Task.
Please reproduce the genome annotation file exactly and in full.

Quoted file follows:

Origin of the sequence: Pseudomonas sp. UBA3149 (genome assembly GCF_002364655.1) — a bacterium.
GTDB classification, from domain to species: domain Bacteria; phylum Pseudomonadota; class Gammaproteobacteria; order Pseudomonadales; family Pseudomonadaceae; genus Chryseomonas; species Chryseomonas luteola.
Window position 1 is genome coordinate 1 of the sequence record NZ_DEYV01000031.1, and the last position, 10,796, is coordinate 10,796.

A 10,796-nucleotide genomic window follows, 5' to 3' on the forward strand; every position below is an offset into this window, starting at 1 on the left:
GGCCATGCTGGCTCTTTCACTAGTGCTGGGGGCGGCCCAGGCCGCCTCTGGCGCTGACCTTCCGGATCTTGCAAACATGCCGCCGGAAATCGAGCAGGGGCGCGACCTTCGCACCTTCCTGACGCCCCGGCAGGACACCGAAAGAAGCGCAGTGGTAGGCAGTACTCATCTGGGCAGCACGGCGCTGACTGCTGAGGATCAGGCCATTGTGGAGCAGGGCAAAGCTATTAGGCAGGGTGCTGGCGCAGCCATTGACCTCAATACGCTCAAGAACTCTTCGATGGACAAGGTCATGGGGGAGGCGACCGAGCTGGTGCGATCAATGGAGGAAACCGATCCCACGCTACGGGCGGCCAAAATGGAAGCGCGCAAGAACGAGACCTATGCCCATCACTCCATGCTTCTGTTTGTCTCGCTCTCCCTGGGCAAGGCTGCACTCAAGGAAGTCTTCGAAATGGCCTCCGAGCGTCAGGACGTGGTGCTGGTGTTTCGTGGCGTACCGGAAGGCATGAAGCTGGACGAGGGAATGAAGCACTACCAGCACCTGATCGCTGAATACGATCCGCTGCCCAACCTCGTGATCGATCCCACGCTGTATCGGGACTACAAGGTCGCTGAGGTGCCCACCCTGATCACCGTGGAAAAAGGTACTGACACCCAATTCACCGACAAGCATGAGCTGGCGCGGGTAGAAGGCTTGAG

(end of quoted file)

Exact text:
Origin of the sequence: Pseudomonas sp. UBA3149 (genome assembly GCF_002364655.1) — a bacterium.
GTDB classification, from domain to species: domain Bacteria; phylum Pseudomonadota; class Gammaproteobacteria; order Pseudomonadales; family Pseudomonadaceae; genus Chryseomonas; species Chryseomonas luteola.
Window position 1 is genome coordinate 1 of the sequence record NZ_DEYV01000031.1, and the last position, 10,796, is coordinate 10,796.

A 10,796-nucleotide genomic window follows, 5' to 3' on the forward strand; every position below is an offset into this window, starting at 1 on the left:
GGCCATGCTGGCTCTTTCACTAGTGCTGGGGGCGGCCCAGGCCGCCTCTGGCGCTGACCTTCCGGATCTTGCAAACATGCCGCCGGAAATCGAGCAGGGGCGCGACCTTCGCACCTTCCTGACGCCCCGGCAGGACACCGAAAGAAGCGCAGTGGTAGGCAGTACTCATCTGGGCAGCACGGCGCTGACTGCTGAGGATCAGGCCATTGTGGAGCAGGGCAAAGCTATTAGGCAGGGTGCTGGCGCAGCCATTGACCTCAATACGCTCAAGAACTCTTCGATGGACAAGGTCATGGGGGAGGCGACCGAGCTGGTGCGATCAATGGAGGAAACCGATCCCACGCTACGGGCGGCCAAAATGGAAGCGCGCAAGAACGAGACCTATGCCCATCACTCCATGCTTCTGTTTGTCTCGCTCTCCCTGGGCAAGGCTGCACTCAAGGAAGTCTTCGAAATGGCCTCCGAGCGTCAGGACGTGGTGCTGGTGTTTCGTGGCGTACCGGAAGGCATGAAGCTGGACGAGGGAATGAAGCACTACCAGCACCTGATCGCTGAATACGATCCGCTGCCCAACCTCGTGATCGATCCCACGCTGTATCGGGACTACAAGGTCGCTGAGGTGCCCACCCTGATCACCGTGGAAAAAGGTACTGACACCCAATTCACCGACAAGCATGAGCTGGCGCGGGTAGAAGGCTTGAG